Jessie Christie Wigley, Edinburgh from Calton Hill, c.1950, Aigantighe Art Gallery Collection, 1980.29
Jessie Christie Wigley (1883 – 1968) could be described as ‘the Lady behind the Aigantighe Art Gallery’. She had been interested in art from an early age, and had art lessons from artists such as William Greene, and Cecil and Elizabeth Kelly. Alongside painting and drawing, she was also noted for her ability to carve wooden furniture, write plays, and for her design skills – she designed a Mount Cook lily emblem for the Mount Cook Motor Company, a local business owned by her husband, Rodolph Wigley.
Jessie – who married, later in life for her time, at the age of 27 – was the daughter of Helen and Alexander Grant. She was only 21 when she took on responsibly for decorating the interior of the Grant’s new Queen Anne Revival Edwardian house in Wai-iti Road, Timaru. This was the retirement residence of Helen and Alexander after they had farmed at Grey’s Hills Station in Burkes Pass from 1881. Creative and practical, Jessie had channelled her energies into carving wooden furniture (to add to what had been ordered from Glasgow), selecting wall paper, and sewing bedspreads and curtains for the family over a period of several months. The family moved into the completed and prepared home in 1905.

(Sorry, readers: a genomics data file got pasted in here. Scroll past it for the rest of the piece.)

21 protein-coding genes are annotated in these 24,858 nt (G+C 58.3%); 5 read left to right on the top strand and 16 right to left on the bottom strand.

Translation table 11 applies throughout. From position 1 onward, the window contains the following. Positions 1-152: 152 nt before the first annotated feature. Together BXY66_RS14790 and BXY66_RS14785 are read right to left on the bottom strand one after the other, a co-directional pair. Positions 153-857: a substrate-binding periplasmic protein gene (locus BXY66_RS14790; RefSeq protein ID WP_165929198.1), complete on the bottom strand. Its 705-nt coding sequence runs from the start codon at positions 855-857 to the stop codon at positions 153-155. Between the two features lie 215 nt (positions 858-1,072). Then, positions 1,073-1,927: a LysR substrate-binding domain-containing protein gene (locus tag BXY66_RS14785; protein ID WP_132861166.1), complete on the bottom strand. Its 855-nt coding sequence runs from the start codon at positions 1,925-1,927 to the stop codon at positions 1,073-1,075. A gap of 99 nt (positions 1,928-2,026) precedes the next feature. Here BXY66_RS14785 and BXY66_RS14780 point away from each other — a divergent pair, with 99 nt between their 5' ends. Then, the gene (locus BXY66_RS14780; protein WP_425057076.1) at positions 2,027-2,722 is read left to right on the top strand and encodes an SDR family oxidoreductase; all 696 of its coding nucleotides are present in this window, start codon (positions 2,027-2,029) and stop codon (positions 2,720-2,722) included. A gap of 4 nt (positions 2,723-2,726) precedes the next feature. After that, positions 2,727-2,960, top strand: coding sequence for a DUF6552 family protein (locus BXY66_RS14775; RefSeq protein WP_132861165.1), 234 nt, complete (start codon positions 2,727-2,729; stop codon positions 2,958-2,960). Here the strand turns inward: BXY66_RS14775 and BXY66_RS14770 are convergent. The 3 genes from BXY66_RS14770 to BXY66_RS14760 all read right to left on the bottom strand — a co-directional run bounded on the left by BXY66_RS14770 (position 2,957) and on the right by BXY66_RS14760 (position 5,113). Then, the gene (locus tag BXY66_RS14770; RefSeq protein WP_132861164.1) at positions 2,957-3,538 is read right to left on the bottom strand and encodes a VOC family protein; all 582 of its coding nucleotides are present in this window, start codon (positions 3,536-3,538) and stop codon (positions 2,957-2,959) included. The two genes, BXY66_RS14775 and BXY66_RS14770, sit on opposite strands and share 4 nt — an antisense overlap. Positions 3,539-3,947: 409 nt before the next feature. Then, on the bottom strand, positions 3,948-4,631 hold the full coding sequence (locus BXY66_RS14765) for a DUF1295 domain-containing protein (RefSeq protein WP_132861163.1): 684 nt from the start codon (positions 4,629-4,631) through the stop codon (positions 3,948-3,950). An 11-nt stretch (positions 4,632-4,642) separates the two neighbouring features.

Wigley exhibited artwork with the Canterbury Society of Arts and the Auckland Art Society, and was a member of the South Canterbury Arts Society. In fact, she was an active patron for the arts in South Canterbury as one of the founders of the South Canterbury Arts Club in 1951 – the South Canterbury Arts Club merged with the South Canterbury Arts Society in 1953 after the Society’s (which had been established in Timaru in 1895) activities had declined from the 1920s. Well connected with local artists, Wigley became patron of the revived South Canterbury Art Society in 1954.
Wigley’s devotion to promoting art in South Canterbury was truly revealed when she and her brother, James Grant (1879 – 1969), gifted the Aigantighe House and Garden to be used as an Art Gallery for the vicinity - which Grant did in October 1955, the same year that he inherited the property. Later, Wigley gifted several artworks from her own private collection – these include some Aigantighe Art Gallery favourites by British and Italian artists such as Lucy Kemp-Welch, Henry John Yeend King, Marcella Smith, William Wyllie, Delapoer Downing, and Giuseppe Gambogi.
The legacy left by Jessie Wigley also includes seven of her own paintings that are held in the Aigantighe’s permanent collection. One of which is Edinburgh from Calton Hill, c.1950, a watercolour of a popular view from Calton Hill in central Edinburgh, Scotland. Helen and Alexander Grant had emigrated from Scotland in 1861 and Helen had been born in Edinburgh. It is very likely that Wigley would have visited her mother’s home city and this painting seems to declare and celebrate her maternal roots. Hazy, blue and almost opaque, the cityscape spreads out before us, presented in a way that is almost iconic - like a remembered shimmering image full of feeling. The carefully executed skyline (which includes the outline of Edinburgh Castle) along with skilfully recreated details of buildings (such as the clock tower of the now Balmoral Hotel), sits in between the greenery of foreground and the peaceful clouds hanging stationary in the blue sky above.